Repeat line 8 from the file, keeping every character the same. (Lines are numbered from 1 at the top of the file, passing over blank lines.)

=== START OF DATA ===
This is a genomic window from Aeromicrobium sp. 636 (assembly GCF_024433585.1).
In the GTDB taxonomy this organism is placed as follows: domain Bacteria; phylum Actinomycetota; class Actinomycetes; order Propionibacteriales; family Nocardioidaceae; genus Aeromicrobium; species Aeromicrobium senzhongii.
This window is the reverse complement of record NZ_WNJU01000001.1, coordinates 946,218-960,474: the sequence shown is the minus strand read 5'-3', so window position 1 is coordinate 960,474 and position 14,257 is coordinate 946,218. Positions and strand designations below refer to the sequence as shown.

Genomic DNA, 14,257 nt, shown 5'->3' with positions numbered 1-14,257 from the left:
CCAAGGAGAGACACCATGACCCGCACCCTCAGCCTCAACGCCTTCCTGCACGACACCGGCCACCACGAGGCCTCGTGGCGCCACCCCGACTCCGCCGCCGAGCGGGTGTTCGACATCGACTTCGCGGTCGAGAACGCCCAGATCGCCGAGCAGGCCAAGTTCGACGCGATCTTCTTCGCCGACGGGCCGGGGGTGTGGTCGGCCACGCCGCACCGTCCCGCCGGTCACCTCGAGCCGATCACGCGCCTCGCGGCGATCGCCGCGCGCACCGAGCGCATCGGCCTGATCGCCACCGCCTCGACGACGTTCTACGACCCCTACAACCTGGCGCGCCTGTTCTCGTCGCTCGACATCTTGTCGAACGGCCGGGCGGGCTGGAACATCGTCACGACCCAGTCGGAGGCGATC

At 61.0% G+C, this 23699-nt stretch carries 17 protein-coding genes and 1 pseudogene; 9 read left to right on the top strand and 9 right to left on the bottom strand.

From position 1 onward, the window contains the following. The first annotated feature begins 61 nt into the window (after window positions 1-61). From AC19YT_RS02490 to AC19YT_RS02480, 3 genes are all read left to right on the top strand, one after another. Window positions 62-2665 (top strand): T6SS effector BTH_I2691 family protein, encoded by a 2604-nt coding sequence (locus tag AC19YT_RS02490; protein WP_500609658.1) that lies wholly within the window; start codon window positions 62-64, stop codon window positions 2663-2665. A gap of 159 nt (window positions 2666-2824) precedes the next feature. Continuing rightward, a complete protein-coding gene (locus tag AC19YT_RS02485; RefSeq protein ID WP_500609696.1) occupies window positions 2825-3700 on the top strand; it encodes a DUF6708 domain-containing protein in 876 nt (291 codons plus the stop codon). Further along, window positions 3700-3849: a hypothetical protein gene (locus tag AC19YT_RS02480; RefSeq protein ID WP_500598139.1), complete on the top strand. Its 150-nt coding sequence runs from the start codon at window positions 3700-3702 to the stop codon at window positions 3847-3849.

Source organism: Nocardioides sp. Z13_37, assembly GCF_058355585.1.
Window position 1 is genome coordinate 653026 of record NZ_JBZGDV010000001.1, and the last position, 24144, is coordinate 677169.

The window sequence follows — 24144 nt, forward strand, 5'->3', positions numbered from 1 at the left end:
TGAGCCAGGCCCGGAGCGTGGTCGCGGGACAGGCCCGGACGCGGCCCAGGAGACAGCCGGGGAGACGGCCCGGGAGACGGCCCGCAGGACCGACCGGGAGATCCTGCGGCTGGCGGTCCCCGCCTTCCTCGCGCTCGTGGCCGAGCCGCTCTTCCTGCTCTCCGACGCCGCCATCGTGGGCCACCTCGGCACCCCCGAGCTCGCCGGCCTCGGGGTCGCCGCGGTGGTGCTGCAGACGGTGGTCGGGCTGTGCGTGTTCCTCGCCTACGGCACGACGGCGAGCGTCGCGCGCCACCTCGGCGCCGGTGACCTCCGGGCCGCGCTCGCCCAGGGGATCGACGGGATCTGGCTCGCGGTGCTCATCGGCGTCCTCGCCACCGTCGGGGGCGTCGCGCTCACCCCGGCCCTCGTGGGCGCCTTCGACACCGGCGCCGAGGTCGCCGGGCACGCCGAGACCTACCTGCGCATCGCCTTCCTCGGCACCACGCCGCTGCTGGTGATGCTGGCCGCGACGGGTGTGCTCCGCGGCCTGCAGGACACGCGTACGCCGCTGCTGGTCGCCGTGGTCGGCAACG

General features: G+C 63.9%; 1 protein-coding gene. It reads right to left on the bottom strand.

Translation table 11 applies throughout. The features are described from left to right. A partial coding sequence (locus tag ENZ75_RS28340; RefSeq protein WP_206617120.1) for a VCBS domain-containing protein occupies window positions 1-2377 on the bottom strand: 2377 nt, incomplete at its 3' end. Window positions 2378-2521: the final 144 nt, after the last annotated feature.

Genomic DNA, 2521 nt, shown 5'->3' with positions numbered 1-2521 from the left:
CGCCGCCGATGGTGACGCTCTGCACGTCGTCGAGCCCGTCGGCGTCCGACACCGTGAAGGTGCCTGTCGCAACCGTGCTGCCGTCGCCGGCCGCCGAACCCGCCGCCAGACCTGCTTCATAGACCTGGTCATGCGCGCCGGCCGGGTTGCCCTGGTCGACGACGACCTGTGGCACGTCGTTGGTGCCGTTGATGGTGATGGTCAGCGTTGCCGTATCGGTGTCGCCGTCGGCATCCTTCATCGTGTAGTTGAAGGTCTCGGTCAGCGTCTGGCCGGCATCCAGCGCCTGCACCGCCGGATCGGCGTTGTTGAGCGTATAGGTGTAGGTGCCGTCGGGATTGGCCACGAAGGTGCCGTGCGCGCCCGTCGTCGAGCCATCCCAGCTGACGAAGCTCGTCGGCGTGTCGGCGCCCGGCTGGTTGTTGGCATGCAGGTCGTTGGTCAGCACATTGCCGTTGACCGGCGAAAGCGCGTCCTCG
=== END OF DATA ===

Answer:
Source organism: Nocardioides sp. Z13_37, assembly GCF_058355585.1.